Sydney’s figure-eight rockpools are an otherwordly paradise full of mermaids and mermen and selfie sticks. That’s how it seems on Instagram, anyway.
But it’s not as perfect as it seems; there’s a big risk behind the infamous figure-eight pool. Before we get into that though: a little context.
The pools are located in Royal National Park Trail, Lilyvale NSW, and are one of the most perfectly formed infinity pools in not just Australia but the world.
They currently command 28,564 posts on Instagram (up from 27,651 posts in December 2020).
Given their picturesque nature, and strong social media presence, it’s no wonder people flock to them. There are a few challenges though.
For starters: they are located in a difficult position, with little to no phone reception, and a challenging 3.7-mile hike is required to get there over steep terrain.
You are advised only to visit when there is no swell and the tide is low. People often ignore this advice though, leading to some dangerous situations.
When the waves are small or medium, people often flock to the pool, have a swim, then – like clockwork – leave their belongings on a convenient shelf located right next to it.
This inevitably ends when a wave pops up out of the blue and soaks everything (at best) and drags people across the rock shelf and badly injuring them at worst, leaving them to walk 3.7kilometres with all sorts of nasty gashes (or be helicopter lifted out if it’s really bad).
This has actually happened on multiple occasions. On other occasions, when the waves have been listed on the National Parks website as ‘extreme’ (and the recommendation has been: do not visit), people have been washed off the shelf and drowned.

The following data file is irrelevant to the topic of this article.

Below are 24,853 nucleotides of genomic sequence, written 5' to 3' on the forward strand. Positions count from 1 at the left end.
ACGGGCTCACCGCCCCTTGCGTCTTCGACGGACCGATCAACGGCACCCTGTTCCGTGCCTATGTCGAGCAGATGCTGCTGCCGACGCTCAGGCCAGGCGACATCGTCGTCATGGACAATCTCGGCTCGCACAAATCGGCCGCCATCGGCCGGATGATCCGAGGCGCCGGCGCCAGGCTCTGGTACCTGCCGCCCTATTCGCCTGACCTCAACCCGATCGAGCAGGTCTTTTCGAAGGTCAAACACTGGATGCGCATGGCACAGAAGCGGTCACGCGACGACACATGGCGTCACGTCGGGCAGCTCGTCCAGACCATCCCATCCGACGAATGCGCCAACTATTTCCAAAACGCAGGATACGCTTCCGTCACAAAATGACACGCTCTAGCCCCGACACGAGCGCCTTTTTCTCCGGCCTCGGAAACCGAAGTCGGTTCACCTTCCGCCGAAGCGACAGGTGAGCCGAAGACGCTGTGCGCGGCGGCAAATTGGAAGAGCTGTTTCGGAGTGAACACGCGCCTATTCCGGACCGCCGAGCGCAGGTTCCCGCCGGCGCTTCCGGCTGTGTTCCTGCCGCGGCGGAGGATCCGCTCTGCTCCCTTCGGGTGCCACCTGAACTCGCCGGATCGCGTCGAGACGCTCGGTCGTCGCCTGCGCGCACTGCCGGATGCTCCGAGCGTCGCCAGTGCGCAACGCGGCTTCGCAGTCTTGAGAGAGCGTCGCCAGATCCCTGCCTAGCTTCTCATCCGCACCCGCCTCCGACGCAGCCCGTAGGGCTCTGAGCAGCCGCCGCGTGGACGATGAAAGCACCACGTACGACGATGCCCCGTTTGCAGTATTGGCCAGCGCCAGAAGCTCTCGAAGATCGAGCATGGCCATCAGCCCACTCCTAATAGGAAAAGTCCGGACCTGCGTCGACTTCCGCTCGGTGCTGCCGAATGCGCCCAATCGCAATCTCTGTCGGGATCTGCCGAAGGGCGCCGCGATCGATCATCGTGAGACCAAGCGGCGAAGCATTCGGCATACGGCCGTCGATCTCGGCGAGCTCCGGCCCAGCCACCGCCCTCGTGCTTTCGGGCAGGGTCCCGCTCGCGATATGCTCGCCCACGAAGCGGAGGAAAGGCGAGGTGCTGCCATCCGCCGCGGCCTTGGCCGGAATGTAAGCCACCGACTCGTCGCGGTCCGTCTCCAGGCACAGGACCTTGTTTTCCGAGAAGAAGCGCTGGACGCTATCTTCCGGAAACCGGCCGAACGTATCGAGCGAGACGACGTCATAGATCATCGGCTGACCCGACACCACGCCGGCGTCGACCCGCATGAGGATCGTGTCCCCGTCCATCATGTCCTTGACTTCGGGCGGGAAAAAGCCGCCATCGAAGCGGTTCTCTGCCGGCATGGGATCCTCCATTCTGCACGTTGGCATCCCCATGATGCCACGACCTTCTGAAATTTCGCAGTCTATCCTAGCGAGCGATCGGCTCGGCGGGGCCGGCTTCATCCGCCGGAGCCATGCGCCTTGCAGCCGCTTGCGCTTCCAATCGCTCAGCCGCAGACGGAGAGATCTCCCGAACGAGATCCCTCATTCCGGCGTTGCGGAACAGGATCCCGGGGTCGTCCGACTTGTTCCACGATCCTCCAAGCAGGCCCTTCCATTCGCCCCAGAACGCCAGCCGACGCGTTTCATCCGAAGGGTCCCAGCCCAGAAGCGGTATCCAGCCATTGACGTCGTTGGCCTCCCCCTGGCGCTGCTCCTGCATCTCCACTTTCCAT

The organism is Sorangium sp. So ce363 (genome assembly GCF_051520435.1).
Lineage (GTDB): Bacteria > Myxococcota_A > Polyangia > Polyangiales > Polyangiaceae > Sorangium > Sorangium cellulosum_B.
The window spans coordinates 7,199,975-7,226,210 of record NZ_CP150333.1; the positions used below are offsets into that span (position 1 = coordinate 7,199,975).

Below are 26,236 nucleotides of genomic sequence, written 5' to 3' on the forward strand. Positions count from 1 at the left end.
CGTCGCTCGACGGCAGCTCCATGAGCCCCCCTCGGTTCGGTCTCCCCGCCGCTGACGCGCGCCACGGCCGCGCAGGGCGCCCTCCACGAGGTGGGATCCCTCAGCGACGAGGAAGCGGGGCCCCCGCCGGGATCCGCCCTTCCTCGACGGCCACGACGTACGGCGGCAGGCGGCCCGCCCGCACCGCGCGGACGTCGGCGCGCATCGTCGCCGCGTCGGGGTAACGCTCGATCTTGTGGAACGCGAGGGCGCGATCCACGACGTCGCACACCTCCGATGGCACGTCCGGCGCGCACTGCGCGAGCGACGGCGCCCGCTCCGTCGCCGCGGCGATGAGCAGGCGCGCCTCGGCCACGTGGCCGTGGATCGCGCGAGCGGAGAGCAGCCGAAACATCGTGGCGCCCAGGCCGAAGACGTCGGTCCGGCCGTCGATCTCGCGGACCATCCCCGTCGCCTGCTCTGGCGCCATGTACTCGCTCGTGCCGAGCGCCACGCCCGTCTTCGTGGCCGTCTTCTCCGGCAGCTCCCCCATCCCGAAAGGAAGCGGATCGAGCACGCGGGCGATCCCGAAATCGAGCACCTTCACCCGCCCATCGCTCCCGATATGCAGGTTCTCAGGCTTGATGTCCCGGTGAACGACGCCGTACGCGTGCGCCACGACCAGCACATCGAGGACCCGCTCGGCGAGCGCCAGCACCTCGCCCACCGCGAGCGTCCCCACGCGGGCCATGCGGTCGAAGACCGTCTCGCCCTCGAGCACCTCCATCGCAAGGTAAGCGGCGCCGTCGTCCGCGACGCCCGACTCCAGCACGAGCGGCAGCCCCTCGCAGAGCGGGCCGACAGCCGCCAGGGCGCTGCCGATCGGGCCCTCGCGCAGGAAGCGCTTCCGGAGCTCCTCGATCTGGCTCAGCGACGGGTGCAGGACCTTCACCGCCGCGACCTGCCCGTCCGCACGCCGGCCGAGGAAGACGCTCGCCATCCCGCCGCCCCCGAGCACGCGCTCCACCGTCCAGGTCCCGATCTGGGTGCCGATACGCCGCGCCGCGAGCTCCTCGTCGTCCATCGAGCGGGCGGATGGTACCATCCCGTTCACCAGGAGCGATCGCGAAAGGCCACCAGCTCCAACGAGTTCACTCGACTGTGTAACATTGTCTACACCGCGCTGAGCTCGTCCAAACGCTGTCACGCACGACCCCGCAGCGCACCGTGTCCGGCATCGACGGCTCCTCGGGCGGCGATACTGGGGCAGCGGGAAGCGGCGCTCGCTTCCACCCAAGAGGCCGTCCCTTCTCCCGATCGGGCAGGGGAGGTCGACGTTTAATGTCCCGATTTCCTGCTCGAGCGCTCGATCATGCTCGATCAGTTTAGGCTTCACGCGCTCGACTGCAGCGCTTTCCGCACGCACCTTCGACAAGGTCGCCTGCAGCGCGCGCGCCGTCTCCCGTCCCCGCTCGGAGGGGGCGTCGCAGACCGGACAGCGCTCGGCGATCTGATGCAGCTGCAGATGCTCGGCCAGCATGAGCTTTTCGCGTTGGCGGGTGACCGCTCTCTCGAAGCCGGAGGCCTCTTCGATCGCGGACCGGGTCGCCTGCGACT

I recently went to the figure eight pools on a small day and saw a group of other people get bounced across the rocks and sustain some nasty injuries to their feet.
Watch the video below to get a taste of the day, and to see how the pools lull you into a false sense of security.
Hidden danger behind Sydney’s figure eight pools
According to an article in theleader.com.au, coastal geomorphologist Professor Rob Brander has said social media has turned the figure eight pools into “an overcrowded death trap.”
“National Parks has [an] excellent resource predicting condition [at the pools] four days in advance. But how do you get this info to the average backpacker who is just trying to re-create an Instagram photo?”
The coastal beach safety researcher said only residents used to know where to find the pools and knew to go at low tide.
“The urge to get an Instagram photo is like leading lambs to the slaughter. Tourists are been exposed to hazardous high tides and huge ocean waves.”
That being said, despite calls (by some) for the area to be closed, a NPWS spokesperson told the ABC in 2019 that restricting access “could potentially cause more accidents as people intent on visiting the site may venture off designated pathways to reach the pools, making a visit even more hazardous.”